Tuesday, November 3, 2015

Stuffed Winter Squash with Italian Sausage, Mushrooms, and Farro

Going to Costco is supposed to be an exercise in happy excess, eating a meal via mega samples and buying too much stuff in quantities too large to store. Shopping at Costco is one of my parents' favorite errands, but last Saturday it turned into a nightmare for my mom. She was in a darkened aisle, didn't see an exposed bolt in the floor, and took a bad tumble after tripping on it. Fortunately, she didn't break any bones, but she is bruised and is suffering the equivalent of whiplash.

I learned about this Saturday afternoon so Sunday morning I went over to make them lunch and dinner. Earlier in the week I had brought her a small kabocha squash after she told me she hadn't had one before. While she was curious, she still hadn't used it. I love winter squashes and have written about them a lot over the years. There are so many unique varieties that are so beautiful and versatile.

Kabocha squash
The dense flesh transforms into perfect creamy soups for chilly days--and you can even make the soup in the squash itself.

Roast them and you get some magnificent sweet flavors that stand on their own, can be part of a stew, or can be turned into filling for ravioli.

The baseball-sized ones are a perfect chalice for stuffing. They're a one-dish meal. And, hey, I love chomping on roasted seeds.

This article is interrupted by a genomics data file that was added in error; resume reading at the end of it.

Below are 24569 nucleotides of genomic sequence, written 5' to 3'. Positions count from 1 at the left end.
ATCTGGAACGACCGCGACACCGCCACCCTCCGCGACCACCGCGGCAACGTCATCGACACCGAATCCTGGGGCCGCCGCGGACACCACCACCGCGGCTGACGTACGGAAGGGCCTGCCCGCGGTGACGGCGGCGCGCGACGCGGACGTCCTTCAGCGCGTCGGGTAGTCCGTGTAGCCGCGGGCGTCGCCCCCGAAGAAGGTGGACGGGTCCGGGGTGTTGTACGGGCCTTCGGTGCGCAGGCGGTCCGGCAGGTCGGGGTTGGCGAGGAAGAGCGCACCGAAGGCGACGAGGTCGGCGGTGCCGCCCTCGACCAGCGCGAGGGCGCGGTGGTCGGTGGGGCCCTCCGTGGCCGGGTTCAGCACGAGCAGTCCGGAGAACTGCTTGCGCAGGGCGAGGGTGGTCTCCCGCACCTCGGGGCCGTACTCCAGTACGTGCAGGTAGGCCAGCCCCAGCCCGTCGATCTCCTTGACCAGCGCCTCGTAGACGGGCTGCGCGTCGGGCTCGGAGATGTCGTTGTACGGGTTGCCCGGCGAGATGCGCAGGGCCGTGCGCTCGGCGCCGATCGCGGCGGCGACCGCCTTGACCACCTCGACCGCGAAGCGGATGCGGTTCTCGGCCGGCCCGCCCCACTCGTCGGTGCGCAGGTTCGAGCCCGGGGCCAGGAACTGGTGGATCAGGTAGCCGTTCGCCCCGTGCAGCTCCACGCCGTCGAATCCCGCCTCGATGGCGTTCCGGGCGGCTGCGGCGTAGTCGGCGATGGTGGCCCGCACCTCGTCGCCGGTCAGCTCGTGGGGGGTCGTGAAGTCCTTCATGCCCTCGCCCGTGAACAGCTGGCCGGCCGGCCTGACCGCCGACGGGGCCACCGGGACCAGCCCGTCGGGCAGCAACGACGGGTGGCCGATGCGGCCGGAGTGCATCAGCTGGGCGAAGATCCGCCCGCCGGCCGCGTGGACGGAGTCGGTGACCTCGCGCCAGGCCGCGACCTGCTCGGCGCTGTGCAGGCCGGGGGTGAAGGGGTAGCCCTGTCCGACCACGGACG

Making stuffed winter squash for them seemed ideal so I stopped by the market to pick up a second kabocha. Since the remaining ones were too large, I got a nice looking acorn squash instead, along with sweet Italian chicken sausage, and an apple. I brought along a package of farro and figured I'd scavenge any other ingredients from her always well-stocked refrigerator. Indeed, I found a box of crimini mushrooms, onions, garlic, and a package of Trader Joe's Quattro Formaggio Shredded Cheese Blend, which is made up of asiago, fontina, parmesan, and mild provolone. Perfect.

Making stuffed squash is pretty easy and, of course, you can riff on any ingredients that sound great to you. I chose farro as my grain but rice, quinoa, barley... any of them will be wonderful. You don't have to include meat, but I thought my folks would enjoy some flavorful sausage and since my mom no longer eats red meat, the sweet Italian chicken sausage was an ideal choice that my dad would also like. To me, sausages, mushrooms, onion, and garlic are a perfect combo. You could also include sautéed spinach, pine nuts, raisins...the list is endless. You can add herbs or spices, but I think the Italian sausage has enough in them already and didn't want to mask those flavors.

The first thing you do is par-bake the squash after cleaning it. Cut the squash in half lengthwise, pull out the seeds and then scrape the hole with a spoon to remove all the remaining fibrous material. Then put the squash halves cut side down on a baking sheet and add water to surround the halves up to about a quarter inch. Cover them with foil and bake in a 375-degree oven for about 45 minutes or until they are easily pierced by a fork.

While the squash is cooking you'll make the filling. Put up your grains to cook. Chop your vegetables and fruit--I like adding apple or persimmon or citrus or pomegranate seeds to a savory filling. Then start sautéing.

I'll give you a marvelous tip on sautéing mushroom slices that I learned from Alice Waters on a show she did with Julia Child. Leave them alone. That's it. Add them to a hot pan with olive oil, spread them single layer, and just let them be until they brown. Then flip them over and leave them alone again. By not constantly stirring them you end up with beautifully caramelized mushrooms that taste phenomenal.